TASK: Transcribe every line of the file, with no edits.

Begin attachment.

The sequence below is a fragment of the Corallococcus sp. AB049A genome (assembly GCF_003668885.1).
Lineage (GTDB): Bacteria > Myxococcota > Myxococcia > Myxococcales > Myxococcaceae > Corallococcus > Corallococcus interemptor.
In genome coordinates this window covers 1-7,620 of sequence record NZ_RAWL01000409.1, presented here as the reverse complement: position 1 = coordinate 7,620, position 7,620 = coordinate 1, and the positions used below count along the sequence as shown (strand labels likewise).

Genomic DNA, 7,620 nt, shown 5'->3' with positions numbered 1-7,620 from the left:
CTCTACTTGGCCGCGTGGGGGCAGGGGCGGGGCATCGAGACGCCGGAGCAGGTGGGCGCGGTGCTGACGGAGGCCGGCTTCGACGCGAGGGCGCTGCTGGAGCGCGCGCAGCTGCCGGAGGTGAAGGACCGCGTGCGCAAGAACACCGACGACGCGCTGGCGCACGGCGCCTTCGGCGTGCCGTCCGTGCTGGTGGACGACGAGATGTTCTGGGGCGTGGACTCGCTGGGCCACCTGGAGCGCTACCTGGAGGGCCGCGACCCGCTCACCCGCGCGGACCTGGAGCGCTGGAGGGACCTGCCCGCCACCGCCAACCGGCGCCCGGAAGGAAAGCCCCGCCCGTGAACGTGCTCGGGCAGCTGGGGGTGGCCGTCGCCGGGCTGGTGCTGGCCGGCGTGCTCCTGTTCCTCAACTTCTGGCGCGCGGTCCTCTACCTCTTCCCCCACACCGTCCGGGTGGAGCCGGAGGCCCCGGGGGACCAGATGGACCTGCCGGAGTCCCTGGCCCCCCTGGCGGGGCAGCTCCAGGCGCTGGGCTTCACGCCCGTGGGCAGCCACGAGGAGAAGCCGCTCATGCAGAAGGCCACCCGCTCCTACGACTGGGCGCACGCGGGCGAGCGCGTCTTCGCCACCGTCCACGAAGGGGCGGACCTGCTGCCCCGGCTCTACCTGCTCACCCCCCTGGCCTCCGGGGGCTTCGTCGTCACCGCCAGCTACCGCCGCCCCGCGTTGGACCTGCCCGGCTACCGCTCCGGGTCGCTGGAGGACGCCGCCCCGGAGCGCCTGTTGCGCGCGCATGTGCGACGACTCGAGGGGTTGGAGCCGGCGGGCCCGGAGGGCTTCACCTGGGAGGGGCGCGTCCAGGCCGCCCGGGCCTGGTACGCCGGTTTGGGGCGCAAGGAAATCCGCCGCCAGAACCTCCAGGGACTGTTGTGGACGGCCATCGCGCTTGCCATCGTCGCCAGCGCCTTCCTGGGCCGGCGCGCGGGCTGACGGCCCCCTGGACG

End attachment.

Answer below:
The sequence below is a fragment of the Corallococcus sp. AB049A genome (assembly GCF_003668885.1).
Lineage (GTDB): Bacteria > Myxococcota > Myxococcia > Myxococcales > Myxococcaceae > Corallococcus > Corallococcus interemptor.
In genome coordinates this window covers 1-7,620 of sequence record NZ_RAWL01000409.1, presented here as the reverse complement: position 1 = coordinate 7,620, position 7,620 = coordinate 1, and the positions used below count along the sequence as shown (strand labels likewise).

Genomic DNA, 7,620 nt, shown 5'->3' with positions numbered 1-7,620 from the left:
CTCTACTTGGCCGCGTGGGGGCAGGGGCGGGGCATCGAGACGCCGGAGCAGGTGGGCGCGGTGCTGACGGAGGCCGGCTTCGACGCGAGGGCGCTGCTGGAGCGCGCGCAGCTGCCGGAGGTGAAGGACCGCGTGCGCAAGAACACCGACGACGCGCTGGCGCACGGCGCCTTCGGCGTGCCGTCCGTGCTGGTGGACGACGAGATGTTCTGGGGCGTGGACTCGCTGGGCCACCTGGAGCGCTACCTGGAGGGCCGCGACCCGCTCACCCGCGCGGACCTGGAGCGCTGGAGGGACCTGCCCGCCACCGCCAACCGGCGCCCGGAAGGAAAGCCCCGCCCGTGAACGTGCTCGGGCAGCTGGGGGTGGCCGTCGCCGGGCTGGTGCTGGCCGGCGTGCTCCTGTTCCTCAACTTCTGGCGCGCGGTCCTCTACCTCTTCCCCCACACCGTCCGGGTGGAGCCGGAGGCCCCGGGGGACCAGATGGACCTGCCGGAGTCCCTGGCCCCCCTGGCGGGGCAGCTCCAGGCGCTGGGCTTCACGCCCGTGGGCAGCCACGAGGAGAAGCCGCTCATGCAGAAGGCCACCCGCTCCTACGACTGGGCGCACGCGGGCGAGCGCGTCTTCGCCACCGTCCACGAAGGGGCGGACCTGCTGCCCCGGCTCTACCTGCTCACCCCCCTGGCCTCCGGGGGCTTCGTCGTCACCGCCAGCTACCGCCGCCCCGCGTTGGACCTGCCCGGCTACCGCTCCGGGTCGCTGGAGGACGCCGCCCCGGAGCGCCTGTTGCGCGCGCATGTGCGACGACTCGAGGGGTTGGAGCCGGCGGGCCCGGAGGGCTTCACCTGGGAGGGGCGCGTCCAGGCCGCCCGGGCCTGGTACGCCGGTTTGGGGCGCAAGGAAATCCGCCGCCAGAACCTCCAGGGACTGTTGTGGACGGCCATCGCGCTTGCCATCGTCGCCAGCGCCTTCCTGGGCCGGCGCGCGGGCTGACGGCCCCCTGGACG